TRIPOLI, (Reuters) -- Russian warships called at Libya's main port on October 11 on their way to conduct joint naval exercises next month with vocal U.S. critic Venezuela, Western diplomats and eyewitnesses said.
The rare visit by the Russian warships to Tripoli port was the latest signal of re-warming of ties between Libya and Russia -- its main backer during the Soviet Union era.
The warships, led by the nuclear-powered heavy missile cruiser "Peter the Great," left their home base on September 22 in a show of strength by Moscow as it forges links with Caracas.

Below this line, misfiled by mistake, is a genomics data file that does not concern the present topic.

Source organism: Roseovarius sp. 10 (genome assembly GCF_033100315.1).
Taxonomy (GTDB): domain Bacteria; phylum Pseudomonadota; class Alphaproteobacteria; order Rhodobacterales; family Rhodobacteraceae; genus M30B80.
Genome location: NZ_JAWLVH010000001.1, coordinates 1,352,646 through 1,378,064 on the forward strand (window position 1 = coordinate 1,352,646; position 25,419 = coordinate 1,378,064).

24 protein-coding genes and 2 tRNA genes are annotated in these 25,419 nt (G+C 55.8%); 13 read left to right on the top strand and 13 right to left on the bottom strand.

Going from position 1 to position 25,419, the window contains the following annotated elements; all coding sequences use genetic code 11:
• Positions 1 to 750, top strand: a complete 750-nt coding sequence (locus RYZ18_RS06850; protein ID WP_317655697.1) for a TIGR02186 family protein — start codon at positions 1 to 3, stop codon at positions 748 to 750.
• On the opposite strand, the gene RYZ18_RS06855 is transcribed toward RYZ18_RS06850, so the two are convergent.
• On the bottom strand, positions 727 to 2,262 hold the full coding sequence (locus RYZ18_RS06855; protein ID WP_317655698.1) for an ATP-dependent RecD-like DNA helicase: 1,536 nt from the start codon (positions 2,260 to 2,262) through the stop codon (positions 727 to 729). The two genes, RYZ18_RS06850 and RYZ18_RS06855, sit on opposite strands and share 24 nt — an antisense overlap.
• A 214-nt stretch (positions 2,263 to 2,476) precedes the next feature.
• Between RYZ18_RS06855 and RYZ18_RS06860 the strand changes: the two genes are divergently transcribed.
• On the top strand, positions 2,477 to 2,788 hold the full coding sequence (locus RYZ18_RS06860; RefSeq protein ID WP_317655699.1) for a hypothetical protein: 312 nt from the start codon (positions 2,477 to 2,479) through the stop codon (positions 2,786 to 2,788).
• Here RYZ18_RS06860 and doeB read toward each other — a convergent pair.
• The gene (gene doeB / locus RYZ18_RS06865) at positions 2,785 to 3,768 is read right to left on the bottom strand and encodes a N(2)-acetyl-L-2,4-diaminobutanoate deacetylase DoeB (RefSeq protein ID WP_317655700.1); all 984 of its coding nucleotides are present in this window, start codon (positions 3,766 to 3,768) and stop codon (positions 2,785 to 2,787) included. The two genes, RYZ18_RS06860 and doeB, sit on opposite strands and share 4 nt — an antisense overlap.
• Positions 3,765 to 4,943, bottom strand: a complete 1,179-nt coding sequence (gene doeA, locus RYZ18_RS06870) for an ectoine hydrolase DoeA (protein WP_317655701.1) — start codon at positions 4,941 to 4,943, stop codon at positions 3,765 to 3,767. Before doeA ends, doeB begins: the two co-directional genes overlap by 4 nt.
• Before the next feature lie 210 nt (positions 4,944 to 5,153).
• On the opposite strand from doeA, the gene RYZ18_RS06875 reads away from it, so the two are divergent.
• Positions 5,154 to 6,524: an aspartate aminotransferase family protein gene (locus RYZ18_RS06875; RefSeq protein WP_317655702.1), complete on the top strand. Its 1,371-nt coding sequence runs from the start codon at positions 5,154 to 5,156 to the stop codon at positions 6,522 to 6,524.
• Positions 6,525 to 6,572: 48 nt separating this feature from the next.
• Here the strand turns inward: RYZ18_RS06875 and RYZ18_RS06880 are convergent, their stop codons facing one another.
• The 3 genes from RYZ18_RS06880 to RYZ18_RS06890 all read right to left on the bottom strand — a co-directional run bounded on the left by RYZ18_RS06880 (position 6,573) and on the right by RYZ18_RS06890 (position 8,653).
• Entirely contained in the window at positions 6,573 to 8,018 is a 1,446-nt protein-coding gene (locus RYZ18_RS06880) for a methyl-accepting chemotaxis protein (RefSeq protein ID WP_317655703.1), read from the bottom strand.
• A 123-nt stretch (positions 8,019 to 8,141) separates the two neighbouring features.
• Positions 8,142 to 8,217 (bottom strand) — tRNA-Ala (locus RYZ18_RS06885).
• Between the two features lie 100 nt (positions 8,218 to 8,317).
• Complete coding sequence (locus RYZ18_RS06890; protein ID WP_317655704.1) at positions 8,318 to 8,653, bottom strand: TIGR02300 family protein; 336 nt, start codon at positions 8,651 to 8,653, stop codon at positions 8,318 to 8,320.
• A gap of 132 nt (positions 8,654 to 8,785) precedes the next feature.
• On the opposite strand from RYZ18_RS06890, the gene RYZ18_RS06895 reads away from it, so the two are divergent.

Libya was seen as a rogue state by Washington until it agreed to give up a weapons of mass destruction programme. Last month U.S. Secretary of State Condoleezza Rice met Libyan leader Muammar Gaddafi in Tripoli, the first such visit in 55 years.
Libya wants to expand ties with Russia which it sees as counterbalance to U.S. influence in the Mediterranean region.
Vladimir Putin, when Russian President, visited Libya in April to strengthen energy ties with the OPEC member and discuss the possibility of Russian cooperation in building an atomic power plant in Libya.
Putin said Libya was also seeking to buy Russian weapons.
The exercises with Venezuela will be closely watched by Western navies as the first such projection of Russian power close to U.S. shores since the demise of the Soviet Union.